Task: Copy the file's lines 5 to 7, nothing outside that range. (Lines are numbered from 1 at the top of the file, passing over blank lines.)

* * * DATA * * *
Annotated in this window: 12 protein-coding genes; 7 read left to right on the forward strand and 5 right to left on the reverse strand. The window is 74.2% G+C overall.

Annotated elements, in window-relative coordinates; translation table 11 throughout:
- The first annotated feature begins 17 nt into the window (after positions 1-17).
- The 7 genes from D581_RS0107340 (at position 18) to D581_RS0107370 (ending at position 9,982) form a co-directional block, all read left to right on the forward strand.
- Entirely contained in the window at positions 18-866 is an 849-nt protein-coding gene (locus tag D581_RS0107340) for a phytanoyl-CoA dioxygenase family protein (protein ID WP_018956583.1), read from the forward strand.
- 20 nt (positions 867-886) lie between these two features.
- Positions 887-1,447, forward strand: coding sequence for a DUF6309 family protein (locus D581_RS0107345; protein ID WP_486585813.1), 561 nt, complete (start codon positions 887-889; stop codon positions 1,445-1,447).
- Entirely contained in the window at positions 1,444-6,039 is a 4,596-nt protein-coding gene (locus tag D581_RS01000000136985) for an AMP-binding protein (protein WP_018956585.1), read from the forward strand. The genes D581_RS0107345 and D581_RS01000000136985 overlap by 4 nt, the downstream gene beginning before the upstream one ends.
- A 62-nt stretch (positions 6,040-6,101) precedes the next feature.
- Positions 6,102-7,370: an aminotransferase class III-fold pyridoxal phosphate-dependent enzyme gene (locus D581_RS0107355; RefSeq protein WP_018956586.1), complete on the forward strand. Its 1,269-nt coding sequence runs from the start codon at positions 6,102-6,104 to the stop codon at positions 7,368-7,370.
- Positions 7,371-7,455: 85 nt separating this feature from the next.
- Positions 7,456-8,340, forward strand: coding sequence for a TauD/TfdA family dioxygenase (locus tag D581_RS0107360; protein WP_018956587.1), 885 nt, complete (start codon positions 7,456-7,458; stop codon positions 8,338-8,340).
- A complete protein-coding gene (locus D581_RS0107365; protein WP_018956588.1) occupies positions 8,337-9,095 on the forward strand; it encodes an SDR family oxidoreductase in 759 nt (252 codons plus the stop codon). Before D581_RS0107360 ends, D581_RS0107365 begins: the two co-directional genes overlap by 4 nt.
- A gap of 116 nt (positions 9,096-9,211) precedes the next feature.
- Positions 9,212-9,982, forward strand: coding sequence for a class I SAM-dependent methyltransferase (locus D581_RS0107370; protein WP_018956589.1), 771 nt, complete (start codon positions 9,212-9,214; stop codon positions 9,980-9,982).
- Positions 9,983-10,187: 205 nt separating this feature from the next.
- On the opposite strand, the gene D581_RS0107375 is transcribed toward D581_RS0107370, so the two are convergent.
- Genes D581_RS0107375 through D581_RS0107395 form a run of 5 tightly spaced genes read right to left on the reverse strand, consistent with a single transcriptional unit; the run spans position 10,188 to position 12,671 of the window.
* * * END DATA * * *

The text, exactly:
- Entirely contained in the window at positions 18-866 is an 849-nt protein-coding gene (locus tag D581_RS0107340) for a phytanoyl-CoA dioxygenase family protein (protein ID WP_018956583.1), read from the forward strand.
- 20 nt (positions 867-886) lie between these two features.
- Positions 887-1,447, forward strand: coding sequence for a DUF6309 family protein (locus D581_RS0107345; protein ID WP_486585813.1), 561 nt, complete (start codon positions 887-889; stop codon positions 1,445-1,447).